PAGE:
sometimes do you just become overwhelmed with all the things there are to do in the world? this is something i have been thinking about lately- i have this deep fear in me that somehow i will miss out on something important, and i think that dictates how i live my life, and gives it this almost frenzied quality, like i'm constantly whiplashing trying to check things out. i am working more and more on being completely satisfied and content- excited even- with what is in my life right now. i keep being reminded of how amazing my life is.
i have been speaking more chinese lately- it isn't coming easy, but i am having more conversations, and i feel like i'm pushing myself more. rather than just sitting in the taxi, i try talking to the driver the whole time. at the internet store, i ask questions (and somehow i won 20 RMB in the lottery!), and i try out my hand at teasing my doormen(i'm not sure if they laughed because i was funny, or because i seemed crazy).
the past few weeks:
Part one: corban.
about a week or so ago, the muslim community celebrated corban- which is a traditional remembrance of god providing a sacrifice for abraham because of abraham's faith and trust. here, they celebrate this by praying at the mosque and then going home with sheep to sacrifice. i slept in a bit too late to see the praying at the mosque (picture thousands and thousands of white hats moving in unison), but i woke up in time to spend the whole afternoon watching the sheep process. and i even made some friends!
they had the fattest sheep
after spending about an hour outside of the mosque watching people haggle over sheep, weigh them, tie them up, and so on, i kind of wanted to see how they took care of the rest of the business.
so i bided my time, waiting for the perfect moment to swoop in and discover the mysteries of at-home animal sacrifice.
super kind old man
i helped this man and his grandson pull their three sheep home from the fat sheep truck. they were supremely stubborn sheep- i guess i would be, too, if i were about to die. luckily, their stubbornness gave me a way to get into the party by seeming helpful, instead of nosey. also, his grandson spoke pretty good english, and was impressed that i knew about the holiday's meaning.
leading the sheep
it's kind of fun, leading sheep around. all of the boys were smiling, and the sheep were lively and moving. heading away from the mosque there were tons of guys with sheep, and trails of little sheep droppings.
calm the sheep down and smile.
this old guy was totally cool. at one point, his sheep carcass fell off a tree, and i caught it by the leg tendon. i don't know which was more unclean- me, a non muslim, touching the sheep, or the sheep's body falling into the dirt. either way, he seemed thankful.
i was really impressed that everyone was okay with me walking around and taking photos. i probably saw like 40 sheep get slaughtered that day, so i'm really familiar with the process now.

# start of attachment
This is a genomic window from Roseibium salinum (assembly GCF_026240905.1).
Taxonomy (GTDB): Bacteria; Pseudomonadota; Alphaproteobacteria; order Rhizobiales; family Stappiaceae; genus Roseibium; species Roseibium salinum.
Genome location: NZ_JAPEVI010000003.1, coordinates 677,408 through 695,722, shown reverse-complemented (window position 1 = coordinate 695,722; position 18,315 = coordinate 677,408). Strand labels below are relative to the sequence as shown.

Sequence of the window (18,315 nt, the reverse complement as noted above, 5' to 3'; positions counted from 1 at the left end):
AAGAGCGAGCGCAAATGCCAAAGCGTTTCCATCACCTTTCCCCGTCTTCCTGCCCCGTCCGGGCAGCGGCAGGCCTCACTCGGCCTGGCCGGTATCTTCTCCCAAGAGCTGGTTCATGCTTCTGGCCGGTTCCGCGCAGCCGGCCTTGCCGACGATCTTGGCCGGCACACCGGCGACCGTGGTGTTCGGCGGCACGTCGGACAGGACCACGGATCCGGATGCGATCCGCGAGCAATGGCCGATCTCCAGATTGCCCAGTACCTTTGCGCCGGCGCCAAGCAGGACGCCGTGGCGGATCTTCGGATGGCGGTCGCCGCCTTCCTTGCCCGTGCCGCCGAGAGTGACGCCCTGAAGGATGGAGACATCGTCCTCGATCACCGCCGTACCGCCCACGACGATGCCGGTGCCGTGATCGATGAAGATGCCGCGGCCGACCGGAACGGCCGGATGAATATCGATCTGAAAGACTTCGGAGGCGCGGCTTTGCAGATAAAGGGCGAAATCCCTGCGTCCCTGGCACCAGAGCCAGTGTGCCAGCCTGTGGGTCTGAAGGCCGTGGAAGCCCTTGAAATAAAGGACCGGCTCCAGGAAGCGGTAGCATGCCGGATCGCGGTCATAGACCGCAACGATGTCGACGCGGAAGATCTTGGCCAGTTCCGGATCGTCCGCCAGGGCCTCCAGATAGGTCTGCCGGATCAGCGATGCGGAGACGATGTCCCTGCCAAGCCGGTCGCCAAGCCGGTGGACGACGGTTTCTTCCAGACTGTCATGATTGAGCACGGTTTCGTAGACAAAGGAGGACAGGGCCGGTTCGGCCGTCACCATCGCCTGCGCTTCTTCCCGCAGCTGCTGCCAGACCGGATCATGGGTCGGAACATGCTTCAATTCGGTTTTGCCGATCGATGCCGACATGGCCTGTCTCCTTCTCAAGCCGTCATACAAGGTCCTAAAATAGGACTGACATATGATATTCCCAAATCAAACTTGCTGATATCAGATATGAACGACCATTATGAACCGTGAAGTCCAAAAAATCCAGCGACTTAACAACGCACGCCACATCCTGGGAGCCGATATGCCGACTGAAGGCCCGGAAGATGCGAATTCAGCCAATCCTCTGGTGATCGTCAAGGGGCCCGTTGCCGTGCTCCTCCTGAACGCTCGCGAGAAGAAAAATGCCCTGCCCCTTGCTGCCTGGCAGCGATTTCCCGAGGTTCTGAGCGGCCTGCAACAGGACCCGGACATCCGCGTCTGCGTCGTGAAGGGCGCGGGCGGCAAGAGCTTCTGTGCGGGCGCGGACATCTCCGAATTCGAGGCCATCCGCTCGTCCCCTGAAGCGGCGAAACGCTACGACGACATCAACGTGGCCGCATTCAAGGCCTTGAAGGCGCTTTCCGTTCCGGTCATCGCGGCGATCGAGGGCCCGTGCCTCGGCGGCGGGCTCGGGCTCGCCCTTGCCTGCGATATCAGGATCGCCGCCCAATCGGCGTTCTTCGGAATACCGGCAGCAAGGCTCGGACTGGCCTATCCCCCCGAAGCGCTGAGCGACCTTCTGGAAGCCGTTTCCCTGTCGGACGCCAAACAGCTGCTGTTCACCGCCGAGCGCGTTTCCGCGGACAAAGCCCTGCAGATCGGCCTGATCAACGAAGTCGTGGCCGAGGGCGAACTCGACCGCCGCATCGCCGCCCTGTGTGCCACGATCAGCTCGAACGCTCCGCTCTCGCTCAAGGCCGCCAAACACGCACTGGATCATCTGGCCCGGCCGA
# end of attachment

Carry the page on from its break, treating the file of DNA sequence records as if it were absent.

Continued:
this is how it goes:
this butcher owned the place.
a. pull the sheep home.
b. tie the sheep to a tree.
c. the sheep will lay down (at this point, i think the sheep is in shock, because it has been led past a ton of it's comrades who have been killed) near the tree.
d. put a cloth over the sheep's eyes.
e. have the imam pray over the sheep.
f. slit the throat, and hold the head back while it bleeds out. (slip the imam some cash).
g. have the butcher come over, remove the skin, hang the sheep in a tree and remove the guts.
h. clean out all the intestines with hot water, hack apart the animal, and share it with your friends and family.
the cool thing is that they definitely use all of the animal in this tradition. i got invited to this man's house, and i ate intestines, liver and heart of sheep. i think. they were really kind and hospitable, and, as my friend told me "when you come into a muslim's house, don't plan on doing much beyond eating".
part two: chinglish.
this is the menu at my new favorite korean restaurant. beyond being amazingly cozy and providing delicious food, i can never stop searching the menu, laughing and dancing at the translations. really.
my favorite? south korea is grim. i also like firing and employee.
part three: open mic night
this is my project. i miss open mic nights (namely poetry night) in america, so my friends let me use their coffee shop to have one here. at the first open mic night, a boy came and street danced. AWESOME!
this is carrianne. the green house is her coffee shop. she is fantastic.
so far, we are having open mic nights once a month, on tuesdays. the first two have been really quite fun.
part four: christmas party food decorations
if i could take a cooking class, i would learn how to do this.
to conclude, i have been quite busy. i have been having a grand time. i have been making new friends. today was my last day of teaching for a few weeks, and tomorrow i am getting on the train to go on vacation in south china. i am hoping for warm weather on the beach and delicious seafood, preceded by a fantastic cocoon of a train ride. you will hear from me in a few weeks.
i hope you all had a marvelous christmas and that your new year will shape up in a fancy fun way. i love you.